Have you looked at your website lately? I mean, really looked at it. How about viewing it in all major browsers? Sometimes there are minor (hopefully not major) differences in the way your site displays in Internet Explorer, Chrome, Firefox and Safari.
Before we launch any website at LyntonWeb, we go through a quality assurance phase, which includes rigorous browser testing. During our testing, we capture screenshots of multiple pages of the websites in the two most current versions of the big four desktop browsers. In addition to desktop testing, we also test for iPhone, iPad and Android device compatibility.
Have you accessed your website on a mobile device yet? Mobile traffic is growing by leaps and bounds every year. From December 2011 to December 2012 it went up nearly 140%!
Spend some time on your website using a smartphone or tablet. Do you get the same experience as using a desktop browser? How would you rate your website’s mobile experience?
Building an Effective Mobile Website
A mobile site is an optimized version of your web site for mobile devices. It’s stripped down, and allows your visitors to find content and information quickly without having to navigate a full website using their smartphones. When you have a mobile site – all mobile devices accessing your website’s URL will be directed to your mobile site. So you’ll need to consider the functionality that is important to you on your mobile site. Increasingly, mobile websites are being replaced by responsive websites.
A responsive website is one that offers your website visitors the most optimal browsing experience regardless of their screen size. Take a look at HubSpot’s site in a new tab. Drag the corner of the window to make it smaller and you’ll notice that the site reconfigures itself to show you the information in the best way possible given your screen size.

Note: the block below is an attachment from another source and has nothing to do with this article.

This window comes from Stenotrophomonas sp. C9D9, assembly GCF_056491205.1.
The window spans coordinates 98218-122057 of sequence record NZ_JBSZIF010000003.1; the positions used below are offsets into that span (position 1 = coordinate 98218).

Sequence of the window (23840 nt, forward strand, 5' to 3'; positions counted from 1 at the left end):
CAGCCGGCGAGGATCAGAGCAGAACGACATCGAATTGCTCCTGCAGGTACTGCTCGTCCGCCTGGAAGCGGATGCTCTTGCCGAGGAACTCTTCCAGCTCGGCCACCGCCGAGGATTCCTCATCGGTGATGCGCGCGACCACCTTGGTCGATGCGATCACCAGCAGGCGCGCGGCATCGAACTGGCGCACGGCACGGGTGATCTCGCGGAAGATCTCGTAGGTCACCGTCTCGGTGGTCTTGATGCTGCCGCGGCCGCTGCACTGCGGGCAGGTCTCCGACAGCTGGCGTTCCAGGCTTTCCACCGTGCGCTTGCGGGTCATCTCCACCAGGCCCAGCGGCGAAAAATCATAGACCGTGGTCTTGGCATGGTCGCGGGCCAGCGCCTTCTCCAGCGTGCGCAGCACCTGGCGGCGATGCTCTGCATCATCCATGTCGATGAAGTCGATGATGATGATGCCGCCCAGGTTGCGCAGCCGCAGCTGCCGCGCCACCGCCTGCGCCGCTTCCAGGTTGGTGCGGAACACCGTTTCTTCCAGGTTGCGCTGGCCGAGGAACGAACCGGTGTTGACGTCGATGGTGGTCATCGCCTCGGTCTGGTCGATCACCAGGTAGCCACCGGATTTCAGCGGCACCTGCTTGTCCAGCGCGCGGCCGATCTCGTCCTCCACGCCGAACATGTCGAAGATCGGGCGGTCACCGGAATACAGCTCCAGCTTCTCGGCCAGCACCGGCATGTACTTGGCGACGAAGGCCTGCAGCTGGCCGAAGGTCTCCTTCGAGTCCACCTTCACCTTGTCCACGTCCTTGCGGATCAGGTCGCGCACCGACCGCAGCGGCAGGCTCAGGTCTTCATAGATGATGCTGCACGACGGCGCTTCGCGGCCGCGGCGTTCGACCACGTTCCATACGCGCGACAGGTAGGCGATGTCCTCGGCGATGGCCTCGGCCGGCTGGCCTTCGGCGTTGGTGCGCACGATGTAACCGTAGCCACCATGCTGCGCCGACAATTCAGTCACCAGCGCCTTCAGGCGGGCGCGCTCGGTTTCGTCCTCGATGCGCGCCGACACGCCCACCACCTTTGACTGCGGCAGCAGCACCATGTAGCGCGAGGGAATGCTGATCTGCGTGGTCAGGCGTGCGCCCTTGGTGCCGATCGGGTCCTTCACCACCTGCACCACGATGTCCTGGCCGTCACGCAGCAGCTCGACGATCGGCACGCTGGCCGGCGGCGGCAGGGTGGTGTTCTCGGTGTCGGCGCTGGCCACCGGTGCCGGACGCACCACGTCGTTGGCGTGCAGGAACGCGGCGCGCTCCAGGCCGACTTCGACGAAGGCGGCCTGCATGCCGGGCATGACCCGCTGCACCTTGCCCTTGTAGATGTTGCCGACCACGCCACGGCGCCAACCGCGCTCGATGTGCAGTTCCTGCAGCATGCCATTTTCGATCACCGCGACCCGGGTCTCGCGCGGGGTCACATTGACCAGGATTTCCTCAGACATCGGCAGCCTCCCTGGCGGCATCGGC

A responsive site gives you the ability to build one site for your audience and their many different screen sizes.
Quick Mobile Friendly Tips
If you are unable to do a fresh redesign or build with responsive technology, here are some quick tips:
- Content first – Make sure that your most important content is easy to access, so users don’t need to hunt for it.
- Remove Flash from your site – Or just don’t use it. Flash has been slowly falling out of favor, and it’s time to embrace HTML 5 video techniques.
- Large buttons – Make sure that your buttons and site navigation are easy to tap with a finger. It’s very easy to click on a specific spot on a website with a mouse, but fingers of different sizes can be clumsy.
- Disable pop-ups – Does your site have pop up windows, or do you frequently open links in new tabs or windows?
- Keep your site trim – Make sure that all of your images and videos are as small as possible. While some of your mobile traffic may come over WiFi, there will be a lot coming over 3G or 4G.
Start with these tips and when you are ready for broader changes to your inbound mobile website, just let us know.
This article originally appeared on LyntonWeb.